India services output falls for 1st time in 3 months; 6 key takeaways from services PMI data for May

By: | Published: June 5, 2018 12:42 PM

The seasonally adjusted Nikkei India Services Business Activity Index fell from 51.4 in April to below 50 in May due to a broad stagnation in new orders, IHS Markit -- the publisher of PMI data -- said.

India’s services PMI fell to 49.6 for the month of May, indicating the first contraction in services activity in three months, IHC Markit data showed.

The latest services sector data has brought some bad news for the Indian economy which is cheering the stellar fourth quarter GDP and May’s robust manufacturing output. India’s services Purchasing Managers’ Index (PMI) fell to 49.6 for the month of May, indicating the first contraction in services activity in three months. “The performance of the service sector was disappointing in May, as output dipped into contraction for the first time in three months,” Aashna Dodhia, Economist, IHS Markit, said.

The seasonally adjusted Nikkei India Services Business Activity Index fell from 51.4 in April to below 50 in May due to a broad stagnation in new orders, IHS Markit — the publisher of PMI data — said. According to anecdotal evidence, competitive demand conditions was the key factor behind a decline in output, the survey said.

An index reading of above 50 indicates an overall increase in activity and below 50 an overall decrease. Here are six key takeaways from the latest IHS Markit Services PMI data for May:

 

  1. While the services activity contracted in May, the overall economy grew, albeit at the weakest pace in three months, the data showed. “India saw the slowest improvement in the health of the overall economy since February in May,” the survey report said. The Nikkei India Composite PMI Output Index fell to 50.4 in May from 51.9 in April. Overall, growth in the manufacturing sector outweighed the marginal decline in the service sector.
  2. Job growth lagged the most in the last five months since December, even as new business at Indian manufacturing companies rose for the seventh consecutive month. “The slowdown in service activity fed into the labour market, as jobs growth moderated from April’s seven-year high,” the survey report said. Despite weak demand conditions, service providers continued to recruit employees further during May. Jobs growth was nonetheless evident across all monitored broad sectors, with the sharpest increase in Information & Communications.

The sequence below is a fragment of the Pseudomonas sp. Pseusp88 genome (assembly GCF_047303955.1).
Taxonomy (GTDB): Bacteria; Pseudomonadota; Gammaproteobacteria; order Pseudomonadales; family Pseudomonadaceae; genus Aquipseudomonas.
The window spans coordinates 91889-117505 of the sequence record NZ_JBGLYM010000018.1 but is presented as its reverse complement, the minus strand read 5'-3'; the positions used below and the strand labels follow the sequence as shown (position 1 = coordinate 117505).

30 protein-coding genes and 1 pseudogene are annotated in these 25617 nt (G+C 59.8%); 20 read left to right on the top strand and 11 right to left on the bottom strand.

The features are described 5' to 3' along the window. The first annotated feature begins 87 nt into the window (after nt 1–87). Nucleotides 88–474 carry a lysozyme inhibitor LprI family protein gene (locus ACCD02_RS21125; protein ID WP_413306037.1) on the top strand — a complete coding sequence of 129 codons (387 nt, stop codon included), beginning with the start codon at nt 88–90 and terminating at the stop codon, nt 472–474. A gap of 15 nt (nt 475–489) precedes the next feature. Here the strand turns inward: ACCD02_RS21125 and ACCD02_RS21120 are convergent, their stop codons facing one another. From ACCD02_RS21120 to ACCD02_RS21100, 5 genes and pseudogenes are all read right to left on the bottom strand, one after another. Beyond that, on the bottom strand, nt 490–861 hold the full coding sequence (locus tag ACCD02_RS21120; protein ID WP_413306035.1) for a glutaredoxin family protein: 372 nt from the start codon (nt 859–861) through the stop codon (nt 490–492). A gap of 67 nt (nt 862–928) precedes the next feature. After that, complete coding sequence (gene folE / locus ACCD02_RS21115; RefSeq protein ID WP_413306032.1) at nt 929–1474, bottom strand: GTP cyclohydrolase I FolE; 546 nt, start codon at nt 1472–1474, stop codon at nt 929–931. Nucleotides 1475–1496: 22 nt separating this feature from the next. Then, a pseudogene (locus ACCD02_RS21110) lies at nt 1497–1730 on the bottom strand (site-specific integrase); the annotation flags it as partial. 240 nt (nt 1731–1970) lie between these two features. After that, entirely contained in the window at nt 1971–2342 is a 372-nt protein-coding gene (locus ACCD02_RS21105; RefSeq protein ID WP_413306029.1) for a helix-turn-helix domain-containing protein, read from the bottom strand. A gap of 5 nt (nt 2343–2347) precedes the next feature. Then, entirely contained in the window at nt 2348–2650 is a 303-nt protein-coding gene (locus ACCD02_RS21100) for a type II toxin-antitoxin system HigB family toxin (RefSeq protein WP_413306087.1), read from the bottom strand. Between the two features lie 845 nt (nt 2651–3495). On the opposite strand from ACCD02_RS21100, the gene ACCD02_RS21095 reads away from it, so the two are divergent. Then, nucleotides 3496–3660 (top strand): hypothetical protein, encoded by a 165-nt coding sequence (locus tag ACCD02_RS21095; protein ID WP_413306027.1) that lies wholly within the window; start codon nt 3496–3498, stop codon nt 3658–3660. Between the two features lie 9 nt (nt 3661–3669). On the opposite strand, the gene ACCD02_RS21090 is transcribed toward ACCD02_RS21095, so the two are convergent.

3. During May, input prices rose across the service sector, thereby extending the current sequence of inflation to 21 months. Higher salaries, as well as prices for fuel and vegetables were reported to have increased in the latest survey period. Input cost inflation picked up from April’s eight-month low. “The latest survey showed the effects of higher global oil prices as the private sector recorded the most marked input cost inflation for three months.” Indian manufacturing companies faced higher cost burdens for the 32nd consecutive month in May amid reports of higher oil and steel costs.
  4. Despite a sharper rise in input prices, service sector output charge inflation moderated to an 11-month low which highlighted that firms were unable to fully pass on higher cost burdens to price-sensitive customers.
  5. Business confidence towards the 12-month outlook for output among service providers was the strongest since January 2015. “A bright spot of the services PMI data was that business sentiment was the strongest since January 2015, rooted in expectations of improvements in demand conditions in the year ahead,” the report said.
  6. Economist’s take: While the latest data was not too encouraging in terms of the services index dipping below 50, the trend was “not entirely out of line”, Aditi Nayar, Principal Economist, ICRA said to CNBC TV18. ”What we have been seeing over the last three to four quarters is that we have a temporary dip and then immediately in the next month it goes back into expansion mode,” Aditi Nayar said. Further, she said that the index is just marginally below 50. “So I’m not terribly disappointed, but it is not an encouraging number either,” Nayar said.

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